Spring — the Best Season for Weight-loss with the Mediterranean Diet

Mediterranean diet, regularly described as the “gold standard for healthy eating,” is a balanced, seasonal, varied and naturally healthy meal plan. Mediterranean diet meal plan for the spring months that gives you tons of ideas for fabulous daily menus. As in all season sections of this Mediterranean diet meal plan you’ll find lots of dishes using seasonal produce.

In the winter months our bodies crave carbohydrates, and our appetites increase. So it’s no wonder we come out of the season feeling somewhat bloated, and in need of a detox. As the winter coming to an end and the sunny spring is coming, we want to get outside and show off our bodies. But unfortunatly Women have lamented the dilemma of fitting into their bikinis after the winter season; men have developed the winter beer-belly. The Mediterranean diet is the very healthy option to getting back in shape.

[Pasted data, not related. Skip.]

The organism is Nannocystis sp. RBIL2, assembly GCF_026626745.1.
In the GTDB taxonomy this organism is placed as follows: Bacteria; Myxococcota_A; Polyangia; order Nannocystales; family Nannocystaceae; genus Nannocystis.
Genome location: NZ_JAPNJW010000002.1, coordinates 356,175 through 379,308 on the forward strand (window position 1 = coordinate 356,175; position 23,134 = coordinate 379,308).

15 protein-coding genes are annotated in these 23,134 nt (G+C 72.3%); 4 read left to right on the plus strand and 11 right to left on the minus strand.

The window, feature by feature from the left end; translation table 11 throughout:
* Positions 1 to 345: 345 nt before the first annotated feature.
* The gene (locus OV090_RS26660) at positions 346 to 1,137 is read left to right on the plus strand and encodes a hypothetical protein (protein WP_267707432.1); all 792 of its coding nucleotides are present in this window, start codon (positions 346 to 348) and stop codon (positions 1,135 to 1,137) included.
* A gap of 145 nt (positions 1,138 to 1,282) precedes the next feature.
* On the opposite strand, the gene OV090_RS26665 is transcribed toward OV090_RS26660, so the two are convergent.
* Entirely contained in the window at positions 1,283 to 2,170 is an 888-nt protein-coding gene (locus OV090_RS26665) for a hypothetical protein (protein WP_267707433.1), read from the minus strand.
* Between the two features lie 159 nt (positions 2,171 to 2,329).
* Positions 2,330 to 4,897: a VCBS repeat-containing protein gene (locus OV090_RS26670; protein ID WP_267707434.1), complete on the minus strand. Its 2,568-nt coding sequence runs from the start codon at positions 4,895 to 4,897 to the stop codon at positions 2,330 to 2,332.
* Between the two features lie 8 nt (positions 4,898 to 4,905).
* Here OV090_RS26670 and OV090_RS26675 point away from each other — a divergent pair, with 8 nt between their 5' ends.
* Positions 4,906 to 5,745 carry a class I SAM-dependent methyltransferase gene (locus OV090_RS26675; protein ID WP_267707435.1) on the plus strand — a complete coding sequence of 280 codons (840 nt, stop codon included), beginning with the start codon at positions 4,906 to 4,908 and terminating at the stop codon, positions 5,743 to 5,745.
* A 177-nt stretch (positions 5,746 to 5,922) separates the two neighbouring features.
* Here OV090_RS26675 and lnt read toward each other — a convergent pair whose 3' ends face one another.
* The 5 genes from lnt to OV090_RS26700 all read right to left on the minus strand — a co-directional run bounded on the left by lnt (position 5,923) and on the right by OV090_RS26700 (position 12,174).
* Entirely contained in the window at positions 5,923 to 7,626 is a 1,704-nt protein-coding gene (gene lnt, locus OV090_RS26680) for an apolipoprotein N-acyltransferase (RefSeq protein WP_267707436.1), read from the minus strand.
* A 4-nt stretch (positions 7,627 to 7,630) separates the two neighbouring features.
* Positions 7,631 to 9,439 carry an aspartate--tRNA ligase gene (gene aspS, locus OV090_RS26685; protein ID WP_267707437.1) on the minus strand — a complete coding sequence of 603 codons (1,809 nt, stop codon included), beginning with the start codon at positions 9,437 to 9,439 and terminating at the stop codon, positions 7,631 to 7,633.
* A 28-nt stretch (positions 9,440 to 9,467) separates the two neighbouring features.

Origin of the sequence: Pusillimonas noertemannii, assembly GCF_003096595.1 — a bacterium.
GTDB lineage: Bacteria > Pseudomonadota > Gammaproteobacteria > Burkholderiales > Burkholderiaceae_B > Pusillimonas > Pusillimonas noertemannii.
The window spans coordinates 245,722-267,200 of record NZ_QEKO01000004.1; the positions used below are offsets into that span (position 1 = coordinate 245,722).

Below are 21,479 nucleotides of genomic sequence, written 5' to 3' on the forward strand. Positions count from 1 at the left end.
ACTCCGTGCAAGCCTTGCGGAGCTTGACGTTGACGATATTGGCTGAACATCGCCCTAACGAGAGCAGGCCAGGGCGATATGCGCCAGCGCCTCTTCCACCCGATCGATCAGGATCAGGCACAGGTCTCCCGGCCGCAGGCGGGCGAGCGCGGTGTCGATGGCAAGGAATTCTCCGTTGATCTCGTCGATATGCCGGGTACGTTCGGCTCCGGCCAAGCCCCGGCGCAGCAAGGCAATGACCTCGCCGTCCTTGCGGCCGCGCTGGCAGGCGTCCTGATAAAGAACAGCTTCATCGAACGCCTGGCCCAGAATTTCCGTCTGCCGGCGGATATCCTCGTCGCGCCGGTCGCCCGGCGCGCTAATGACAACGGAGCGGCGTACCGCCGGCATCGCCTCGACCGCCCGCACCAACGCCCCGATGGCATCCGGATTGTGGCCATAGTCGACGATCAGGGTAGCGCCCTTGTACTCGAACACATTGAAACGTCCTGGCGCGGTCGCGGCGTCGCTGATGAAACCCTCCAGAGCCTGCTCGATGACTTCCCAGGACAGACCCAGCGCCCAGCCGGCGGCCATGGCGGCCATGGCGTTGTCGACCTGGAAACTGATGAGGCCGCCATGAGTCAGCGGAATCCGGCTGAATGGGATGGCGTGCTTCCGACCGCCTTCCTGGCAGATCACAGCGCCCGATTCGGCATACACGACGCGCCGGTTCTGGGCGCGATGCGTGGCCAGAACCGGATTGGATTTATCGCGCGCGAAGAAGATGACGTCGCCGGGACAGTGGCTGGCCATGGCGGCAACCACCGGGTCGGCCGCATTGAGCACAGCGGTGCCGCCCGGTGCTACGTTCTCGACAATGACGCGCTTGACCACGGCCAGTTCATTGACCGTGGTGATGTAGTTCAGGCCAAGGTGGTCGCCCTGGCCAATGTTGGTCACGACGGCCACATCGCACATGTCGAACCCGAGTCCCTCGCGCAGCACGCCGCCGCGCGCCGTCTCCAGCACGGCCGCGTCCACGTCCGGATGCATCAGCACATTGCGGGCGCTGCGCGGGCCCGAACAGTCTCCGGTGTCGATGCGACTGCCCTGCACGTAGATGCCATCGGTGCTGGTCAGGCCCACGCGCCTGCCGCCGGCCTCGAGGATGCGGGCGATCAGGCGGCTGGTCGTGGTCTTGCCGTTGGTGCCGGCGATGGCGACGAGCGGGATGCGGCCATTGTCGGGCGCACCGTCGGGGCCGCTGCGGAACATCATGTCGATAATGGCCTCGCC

Losing Weight With The Mediterranean Diet

In the spring season, the fresh vegetables are also full of anti-oxidants, helping you to cleanse your body of all those harmful toxins you’ve amassed during the colder season. There are few flaws to the Mediterranean diet. Stick to it over the sunny season and you’ll not only lose weight, but also give yourself clearer skin, and help spring clean your body as well.

The vibrant flavours of the Mediterranean diet are a perfect fit for the vivid and colourful months of spring and summer.

In the Mediterranean diet, people have followed a simple diet for centuries. This diet consists largely of fresh green vegetables, pulses, breads, small amounts of fish and lean meat. And don’t forget olive oil, which is high in monounsaturated fat (the good stuff). If used instead of more harmful oils, olive oil can help you to lose weight.

Since the Mediterranean diet cuts out red meat, you consume less fat. This is both good for your heart, and great for shedding those pounds.

The Mediterranean diet has also been linked to reducing the risk of other cancers, as well as depression, inflammation, diabetes, heart disease, Alzheimer’s disease, and obesity.

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